Adidas Made a 3D-Printed Sneaker out of Ocean Waste

Two of adidas’ most cutting edge innovations just came together with the introduction of the Parley for the Oceans Futurecraft midsole.

This concept merges the Parley for the Oceans Boost sneaker, an environmentally friendly design constructed entirely of reclaimed ocean waste, with the brand’s 3d-printed Futurecraft 3D midsole. It’s a natural pairing that could very well prove to be the future of footwear, and it’s only the beginning of what adidas has planned in its ongoing push for sustainability.

“The industry can’t afford to wait for directions any longer. Together with the network of Parley for the Oceans, we have started taking action and creating new sustainable materials and innovations for athletes,” adidas exec Eric Liedtke said. “The 3D-printed ocean plastic shoe midsole stands for how we can set new industry standards if we start questioning the reason of what we create.”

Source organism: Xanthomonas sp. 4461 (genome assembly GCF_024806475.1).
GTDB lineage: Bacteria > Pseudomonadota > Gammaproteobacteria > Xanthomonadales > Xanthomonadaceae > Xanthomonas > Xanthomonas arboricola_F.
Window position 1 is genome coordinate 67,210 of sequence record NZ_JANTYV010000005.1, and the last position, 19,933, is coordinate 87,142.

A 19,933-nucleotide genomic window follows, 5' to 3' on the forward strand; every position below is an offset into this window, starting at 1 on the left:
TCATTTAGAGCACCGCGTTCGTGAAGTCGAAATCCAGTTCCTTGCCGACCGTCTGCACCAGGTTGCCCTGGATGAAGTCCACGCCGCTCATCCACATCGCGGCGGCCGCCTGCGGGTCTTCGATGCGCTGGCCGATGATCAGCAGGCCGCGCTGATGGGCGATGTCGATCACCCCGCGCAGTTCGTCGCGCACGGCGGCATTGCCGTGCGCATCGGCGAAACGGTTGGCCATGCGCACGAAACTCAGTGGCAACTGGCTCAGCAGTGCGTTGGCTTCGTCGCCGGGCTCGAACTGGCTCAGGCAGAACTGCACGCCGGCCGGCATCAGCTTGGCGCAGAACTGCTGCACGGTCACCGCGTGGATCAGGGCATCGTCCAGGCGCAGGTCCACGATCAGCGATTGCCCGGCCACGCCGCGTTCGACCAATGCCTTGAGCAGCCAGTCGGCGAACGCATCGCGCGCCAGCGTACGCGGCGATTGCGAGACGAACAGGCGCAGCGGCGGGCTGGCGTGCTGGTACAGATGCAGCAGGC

Going forward, adidas is taking even more steps to eliminate ocean pollution for good. For starters, the brand plans to stop the use of plastic bags in its stores, a process that has already begun and will be complete by early 2016. It’s also pledged to stop using plastic microbeads in any adidas-branded body care products by the end of the year.

There’s no word yet on when, or even if, the Parley for the Oceans Futurecraft 3-D sneaker will be made available to the public, but we’ll be the first to let you know. In the meantime, check out a clip of adidas employees volunteering at the Parley Ocean School last month below.


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Mona Lisa 3DP – Unseen Art Project

3D printing the famous classical paintings like the Mona Lisa to make them accessible to visually impaired and blind, this is the brilliant idea of the Unseen Art Project. The great advantage of this project created by the Finnish designer Marc Dillon, based in Helsinki, is to be easily reproducible thanks to the technology of 3D printing, enabling museums around the world to offer this experience to the visually impaired visitors. The Unseen Art Project is currently being funded on Indiegogo.